I think the title is as long as this post. We cast the dock lines at around 6:00 AM and stuck our nose out into the busy channel, learning from others' experience that we should stay on the Indonesian side of the Singapore Strait as long as possible. It seems everyone else who has already done this reported back to us what a hellish experience they'd had dodging fast moving cargo ships, tugs and containers and getting hit with squalls that blotted out visibility. We were braced for the worst-case scenario.
Other than getting hit with a large wake or two that would roll Destiny like a toy boat in a bathtub, we had no such frights. We stayed to the Indonesian side of the channel long enough to avoid the dreadful stuff. The route took us around the bottom of Singapore to the river that separates it from Malaysia. Singapore sits at the bottom of Malaysia like a backwards italicized exclamation point. For a tiny country, until recently it has claimed the title of the busiest shipping port in the entire world. I think Shanghai has now beaten it. Nonetheless, sailing through these huge SHIPS feels like walking the streets of NYC, but the tall buildings are moving! When we reached the mouth of the river, most of them were moored so we only dodged a few barges, tugs and ships before we managed to get across. No storms, no hair-pulling moments. I did try to take some photos but couldn't capture the experience as well as looking at our AIS, so I did the next best thing: I took some photos of the AIS screen to illustrate the intensity of the traffic. It truly is mind-boggling!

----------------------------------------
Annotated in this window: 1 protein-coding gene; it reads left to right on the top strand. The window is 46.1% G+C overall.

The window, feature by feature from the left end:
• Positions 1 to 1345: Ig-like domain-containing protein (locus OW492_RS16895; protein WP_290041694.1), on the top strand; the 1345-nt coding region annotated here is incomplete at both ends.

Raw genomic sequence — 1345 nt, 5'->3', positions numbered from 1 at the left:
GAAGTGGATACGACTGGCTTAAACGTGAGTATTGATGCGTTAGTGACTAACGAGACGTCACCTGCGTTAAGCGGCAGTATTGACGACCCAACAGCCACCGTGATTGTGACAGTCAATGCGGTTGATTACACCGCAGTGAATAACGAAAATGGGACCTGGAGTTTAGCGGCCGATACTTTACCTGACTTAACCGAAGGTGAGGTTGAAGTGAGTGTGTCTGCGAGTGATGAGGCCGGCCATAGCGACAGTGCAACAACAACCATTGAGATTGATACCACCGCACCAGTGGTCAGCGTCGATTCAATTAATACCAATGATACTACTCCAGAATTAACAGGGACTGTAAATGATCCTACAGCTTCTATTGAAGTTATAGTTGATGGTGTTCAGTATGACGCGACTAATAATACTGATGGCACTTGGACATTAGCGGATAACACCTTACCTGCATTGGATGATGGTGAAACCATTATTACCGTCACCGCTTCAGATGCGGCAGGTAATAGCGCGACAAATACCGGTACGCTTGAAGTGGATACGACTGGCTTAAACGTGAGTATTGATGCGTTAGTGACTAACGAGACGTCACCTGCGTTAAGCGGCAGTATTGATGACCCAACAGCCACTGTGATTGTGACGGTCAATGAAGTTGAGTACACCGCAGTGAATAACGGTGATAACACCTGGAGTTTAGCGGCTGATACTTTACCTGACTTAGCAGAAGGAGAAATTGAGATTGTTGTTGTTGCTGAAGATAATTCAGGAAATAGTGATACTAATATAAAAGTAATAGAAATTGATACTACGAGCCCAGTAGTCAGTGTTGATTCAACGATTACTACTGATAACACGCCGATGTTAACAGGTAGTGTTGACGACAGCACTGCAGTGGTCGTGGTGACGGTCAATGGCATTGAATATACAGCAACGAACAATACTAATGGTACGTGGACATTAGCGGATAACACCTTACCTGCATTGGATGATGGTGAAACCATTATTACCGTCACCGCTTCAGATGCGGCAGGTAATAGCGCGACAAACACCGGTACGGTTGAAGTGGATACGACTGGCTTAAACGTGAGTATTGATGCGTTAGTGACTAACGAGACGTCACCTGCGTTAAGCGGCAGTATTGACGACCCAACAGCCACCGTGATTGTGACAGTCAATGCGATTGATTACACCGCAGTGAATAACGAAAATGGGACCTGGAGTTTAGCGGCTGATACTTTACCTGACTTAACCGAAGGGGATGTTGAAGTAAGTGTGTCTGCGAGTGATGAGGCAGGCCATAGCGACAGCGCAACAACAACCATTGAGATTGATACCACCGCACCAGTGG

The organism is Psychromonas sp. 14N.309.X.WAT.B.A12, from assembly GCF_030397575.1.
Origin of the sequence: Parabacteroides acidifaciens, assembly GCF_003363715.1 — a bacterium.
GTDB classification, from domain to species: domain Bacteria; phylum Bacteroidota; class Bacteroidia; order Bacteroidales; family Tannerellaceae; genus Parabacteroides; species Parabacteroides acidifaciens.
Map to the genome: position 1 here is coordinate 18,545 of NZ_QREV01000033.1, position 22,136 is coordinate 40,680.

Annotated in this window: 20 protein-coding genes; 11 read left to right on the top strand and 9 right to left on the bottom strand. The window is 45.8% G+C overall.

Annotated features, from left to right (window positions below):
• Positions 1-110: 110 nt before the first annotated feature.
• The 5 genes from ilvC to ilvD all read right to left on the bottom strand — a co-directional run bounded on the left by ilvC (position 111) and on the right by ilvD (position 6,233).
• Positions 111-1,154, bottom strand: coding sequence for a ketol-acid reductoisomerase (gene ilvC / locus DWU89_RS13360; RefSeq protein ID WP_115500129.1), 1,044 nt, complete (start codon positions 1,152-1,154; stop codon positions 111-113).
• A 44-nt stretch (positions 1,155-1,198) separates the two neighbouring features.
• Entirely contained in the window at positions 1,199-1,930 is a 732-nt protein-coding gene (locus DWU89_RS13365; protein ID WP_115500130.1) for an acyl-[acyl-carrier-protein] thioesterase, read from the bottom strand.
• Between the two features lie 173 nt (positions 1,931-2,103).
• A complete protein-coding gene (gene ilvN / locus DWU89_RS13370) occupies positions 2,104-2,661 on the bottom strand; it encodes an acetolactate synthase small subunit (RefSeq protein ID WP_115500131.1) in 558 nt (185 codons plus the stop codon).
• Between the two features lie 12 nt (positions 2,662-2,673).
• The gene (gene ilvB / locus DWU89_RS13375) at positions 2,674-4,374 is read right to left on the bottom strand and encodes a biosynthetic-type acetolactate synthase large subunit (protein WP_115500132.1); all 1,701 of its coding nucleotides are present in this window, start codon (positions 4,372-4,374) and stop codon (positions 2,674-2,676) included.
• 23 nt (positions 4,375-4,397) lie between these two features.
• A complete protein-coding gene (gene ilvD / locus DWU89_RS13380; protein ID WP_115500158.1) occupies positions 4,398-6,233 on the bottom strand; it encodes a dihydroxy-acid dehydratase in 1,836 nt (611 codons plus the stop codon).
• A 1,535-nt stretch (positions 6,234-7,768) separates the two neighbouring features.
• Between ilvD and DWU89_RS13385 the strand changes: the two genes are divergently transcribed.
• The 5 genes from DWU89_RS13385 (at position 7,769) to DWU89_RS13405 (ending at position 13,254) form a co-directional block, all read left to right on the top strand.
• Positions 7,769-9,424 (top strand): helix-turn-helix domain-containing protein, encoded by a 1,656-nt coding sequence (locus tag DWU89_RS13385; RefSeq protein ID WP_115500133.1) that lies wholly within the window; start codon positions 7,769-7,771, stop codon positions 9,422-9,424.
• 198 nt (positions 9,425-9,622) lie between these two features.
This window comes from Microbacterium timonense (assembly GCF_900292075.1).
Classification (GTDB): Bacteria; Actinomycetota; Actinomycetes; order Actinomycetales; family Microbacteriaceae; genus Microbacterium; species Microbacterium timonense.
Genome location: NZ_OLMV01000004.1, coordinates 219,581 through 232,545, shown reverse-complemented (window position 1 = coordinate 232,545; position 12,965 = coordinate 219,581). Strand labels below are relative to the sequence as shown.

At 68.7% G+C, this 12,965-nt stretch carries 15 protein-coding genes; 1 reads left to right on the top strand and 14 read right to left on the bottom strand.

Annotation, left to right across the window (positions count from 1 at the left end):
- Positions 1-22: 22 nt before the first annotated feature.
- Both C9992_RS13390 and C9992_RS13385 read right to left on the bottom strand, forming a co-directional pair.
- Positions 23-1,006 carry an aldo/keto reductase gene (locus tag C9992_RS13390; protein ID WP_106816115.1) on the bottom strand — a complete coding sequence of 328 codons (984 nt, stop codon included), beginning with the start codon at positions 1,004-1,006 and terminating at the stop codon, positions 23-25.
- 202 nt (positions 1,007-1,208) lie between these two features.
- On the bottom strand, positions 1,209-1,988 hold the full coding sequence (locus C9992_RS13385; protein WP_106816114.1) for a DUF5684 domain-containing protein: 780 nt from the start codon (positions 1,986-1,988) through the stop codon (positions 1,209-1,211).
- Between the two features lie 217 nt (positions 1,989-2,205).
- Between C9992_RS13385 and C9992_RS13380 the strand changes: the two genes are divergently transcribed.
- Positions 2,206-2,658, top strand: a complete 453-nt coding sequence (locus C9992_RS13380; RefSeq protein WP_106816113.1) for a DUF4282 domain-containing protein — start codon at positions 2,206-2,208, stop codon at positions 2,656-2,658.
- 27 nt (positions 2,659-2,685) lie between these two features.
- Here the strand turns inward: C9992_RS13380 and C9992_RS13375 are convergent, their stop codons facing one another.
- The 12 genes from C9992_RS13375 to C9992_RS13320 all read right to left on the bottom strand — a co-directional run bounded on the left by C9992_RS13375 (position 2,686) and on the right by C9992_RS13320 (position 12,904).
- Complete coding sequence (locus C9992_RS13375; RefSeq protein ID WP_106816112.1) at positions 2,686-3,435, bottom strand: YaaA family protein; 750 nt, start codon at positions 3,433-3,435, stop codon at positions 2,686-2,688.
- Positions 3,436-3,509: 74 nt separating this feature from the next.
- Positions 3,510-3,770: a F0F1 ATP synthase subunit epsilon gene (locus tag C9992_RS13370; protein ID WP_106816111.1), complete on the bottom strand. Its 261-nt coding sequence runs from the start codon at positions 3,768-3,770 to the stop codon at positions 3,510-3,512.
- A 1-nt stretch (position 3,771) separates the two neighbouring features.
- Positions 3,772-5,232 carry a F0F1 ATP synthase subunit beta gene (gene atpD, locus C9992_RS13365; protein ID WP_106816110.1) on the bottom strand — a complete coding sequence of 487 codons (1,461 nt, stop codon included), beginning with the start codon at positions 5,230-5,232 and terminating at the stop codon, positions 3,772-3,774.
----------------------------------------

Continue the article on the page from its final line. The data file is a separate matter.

|The red ones are potential targets, the ones with black dots are moored, and the ones with no dot are on the move|
|Destiny is depicted as the large red one with the white dot, although we are more the size of the dot!|
Once we passed the shipping lanes the river was relatively devoid of traffic other than the many, many patrol boats on the Singapore side. Their border on the Malaysian side is much more fortified than the Texas/Mexico border. Interesting.
The rest of the ride was uneventful until we approached Danga Bay Marina. It is really a nightmare to get into. It sits at a part of the river that collects so much debris and silt from the shifting waters that half of the berths are unusable. Navigating into the actual marina is like walking a tightrope trying to follow the narrow passage that has been dredged. The marina itself has been managed very poorly. They have no workable VHF radio so trying to raise them about assigning us a berth was very difficult. They do not take reservations which overwhelmed them when several yachts arrived at one time (us included). Finally through the efforts of friends already in the marina, Ute on Taimada and Ian from Sea Eagle II, who managed to make contact with the Dock Master, we were told we had no berth and would have to find a place to anchor. Joy! God bless Ian who appealed to them to get us in, they double parked us on a 20 meter berth behind a smaller monohull, leaving us sticking out at least 10 feet beyond the pier. These guys had put tiny little boats in massive slips taking up all the berthing space. Why they didn't stack these smaller boats is beyond anyone's comprehension. We had no power access and the dock was missing cleats, but somehow we managed to get in there and were simply relieved not to have been forced to anchor in the shallow mud. Fortunately we made it in time for the 4:00 welcome reception for the Sail Malaysia Rally.